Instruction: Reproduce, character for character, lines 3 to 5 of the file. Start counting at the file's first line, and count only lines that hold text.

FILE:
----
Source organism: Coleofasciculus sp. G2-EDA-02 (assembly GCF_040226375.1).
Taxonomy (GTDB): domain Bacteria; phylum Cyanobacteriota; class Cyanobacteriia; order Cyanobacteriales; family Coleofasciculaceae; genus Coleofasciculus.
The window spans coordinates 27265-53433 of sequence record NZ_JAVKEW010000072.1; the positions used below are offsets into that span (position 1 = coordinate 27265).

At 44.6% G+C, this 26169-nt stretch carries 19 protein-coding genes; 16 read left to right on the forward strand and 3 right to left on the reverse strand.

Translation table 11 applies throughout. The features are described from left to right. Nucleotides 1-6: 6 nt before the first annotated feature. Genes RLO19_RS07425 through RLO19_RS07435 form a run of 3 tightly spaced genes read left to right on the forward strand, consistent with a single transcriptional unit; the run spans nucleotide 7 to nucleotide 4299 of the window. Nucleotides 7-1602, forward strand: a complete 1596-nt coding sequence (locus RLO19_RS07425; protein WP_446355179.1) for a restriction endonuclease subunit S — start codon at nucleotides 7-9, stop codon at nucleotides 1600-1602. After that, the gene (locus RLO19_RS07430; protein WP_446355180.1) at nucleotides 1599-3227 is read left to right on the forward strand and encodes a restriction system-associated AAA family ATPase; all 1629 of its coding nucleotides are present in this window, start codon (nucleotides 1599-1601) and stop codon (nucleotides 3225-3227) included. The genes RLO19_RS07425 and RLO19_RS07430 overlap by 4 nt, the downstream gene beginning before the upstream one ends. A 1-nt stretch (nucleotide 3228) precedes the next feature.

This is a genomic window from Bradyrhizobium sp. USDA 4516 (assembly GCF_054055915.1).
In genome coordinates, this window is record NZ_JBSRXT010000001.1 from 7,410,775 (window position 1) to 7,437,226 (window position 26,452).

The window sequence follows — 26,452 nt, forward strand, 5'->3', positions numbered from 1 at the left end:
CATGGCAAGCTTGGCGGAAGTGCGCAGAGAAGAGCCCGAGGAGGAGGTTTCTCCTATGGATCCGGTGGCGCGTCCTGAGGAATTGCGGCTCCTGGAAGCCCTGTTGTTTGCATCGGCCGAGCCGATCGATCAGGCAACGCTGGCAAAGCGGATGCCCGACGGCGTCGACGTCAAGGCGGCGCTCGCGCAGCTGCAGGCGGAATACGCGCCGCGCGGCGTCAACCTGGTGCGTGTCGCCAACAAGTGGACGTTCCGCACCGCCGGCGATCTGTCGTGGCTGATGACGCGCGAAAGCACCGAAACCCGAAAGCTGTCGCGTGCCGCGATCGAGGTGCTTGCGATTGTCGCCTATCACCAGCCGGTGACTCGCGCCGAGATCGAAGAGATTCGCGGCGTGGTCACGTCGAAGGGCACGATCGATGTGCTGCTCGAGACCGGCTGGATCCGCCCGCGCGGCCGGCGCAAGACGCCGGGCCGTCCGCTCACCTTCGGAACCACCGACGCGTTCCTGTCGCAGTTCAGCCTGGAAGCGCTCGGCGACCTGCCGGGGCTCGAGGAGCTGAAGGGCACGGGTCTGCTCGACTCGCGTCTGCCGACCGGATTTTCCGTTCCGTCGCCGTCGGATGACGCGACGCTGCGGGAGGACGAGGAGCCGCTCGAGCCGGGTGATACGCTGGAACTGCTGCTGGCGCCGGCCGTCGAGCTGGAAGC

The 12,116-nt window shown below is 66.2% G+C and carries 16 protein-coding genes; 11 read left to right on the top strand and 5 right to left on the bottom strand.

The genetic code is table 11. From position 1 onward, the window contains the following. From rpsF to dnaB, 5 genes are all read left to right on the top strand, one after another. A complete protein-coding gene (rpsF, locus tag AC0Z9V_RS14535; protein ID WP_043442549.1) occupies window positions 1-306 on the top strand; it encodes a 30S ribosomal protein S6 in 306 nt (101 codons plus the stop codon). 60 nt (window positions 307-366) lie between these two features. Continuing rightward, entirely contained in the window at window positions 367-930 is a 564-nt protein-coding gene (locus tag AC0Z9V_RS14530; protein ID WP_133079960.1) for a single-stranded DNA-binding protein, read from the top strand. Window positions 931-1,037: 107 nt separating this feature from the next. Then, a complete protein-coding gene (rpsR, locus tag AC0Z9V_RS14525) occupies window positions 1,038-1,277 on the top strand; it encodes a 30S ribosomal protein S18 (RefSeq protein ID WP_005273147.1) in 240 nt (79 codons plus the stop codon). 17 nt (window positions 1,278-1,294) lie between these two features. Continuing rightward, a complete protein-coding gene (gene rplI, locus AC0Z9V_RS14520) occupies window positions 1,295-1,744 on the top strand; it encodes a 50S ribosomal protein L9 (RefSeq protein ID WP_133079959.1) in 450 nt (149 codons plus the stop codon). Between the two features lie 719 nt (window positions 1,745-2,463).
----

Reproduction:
The window spans coordinates 27265-53433 of sequence record NZ_JAVKEW010000072.1; the positions used below are offsets into that span (position 1 = coordinate 27265).

At 44.6% G+C, this 26169-nt stretch carries 19 protein-coding genes; 16 read left to right on the forward strand and 3 right to left on the reverse strand.

Translation table 11 applies throughout. The features are described from left to right. Nucleotides 1-6: 6 nt before the first annotated feature. Genes RLO19_RS07425 through RLO19_RS07435 form a run of 3 tightly spaced genes read left to right on the forward strand, consistent with a single transcriptional unit; the run spans nucleotide 7 to nucleotide 4299 of the window. Nucleotides 7-1602, forward strand: a complete 1596-nt coding sequence (locus RLO19_RS07425; protein WP_446355179.1) for a restriction endonuclease subunit S — start codon at nucleotides 7-9, stop codon at nucleotides 1600-1602. After that, the gene (locus RLO19_RS07430; protein WP_446355180.1) at nucleotides 1599-3227 is read left to right on the forward strand and encodes a restriction system-associated AAA family ATPase; all 1629 of its coding nucleotides are present in this window, start codon (nucleotides 1599-1601) and stop codon (nucleotides 3225-3227) included. The genes RLO19_RS07425 and RLO19_RS07430 overlap by 4 nt, the downstream gene beginning before the upstream one ends. A 1-nt stretch (nucleotide 3228) precedes the next feature.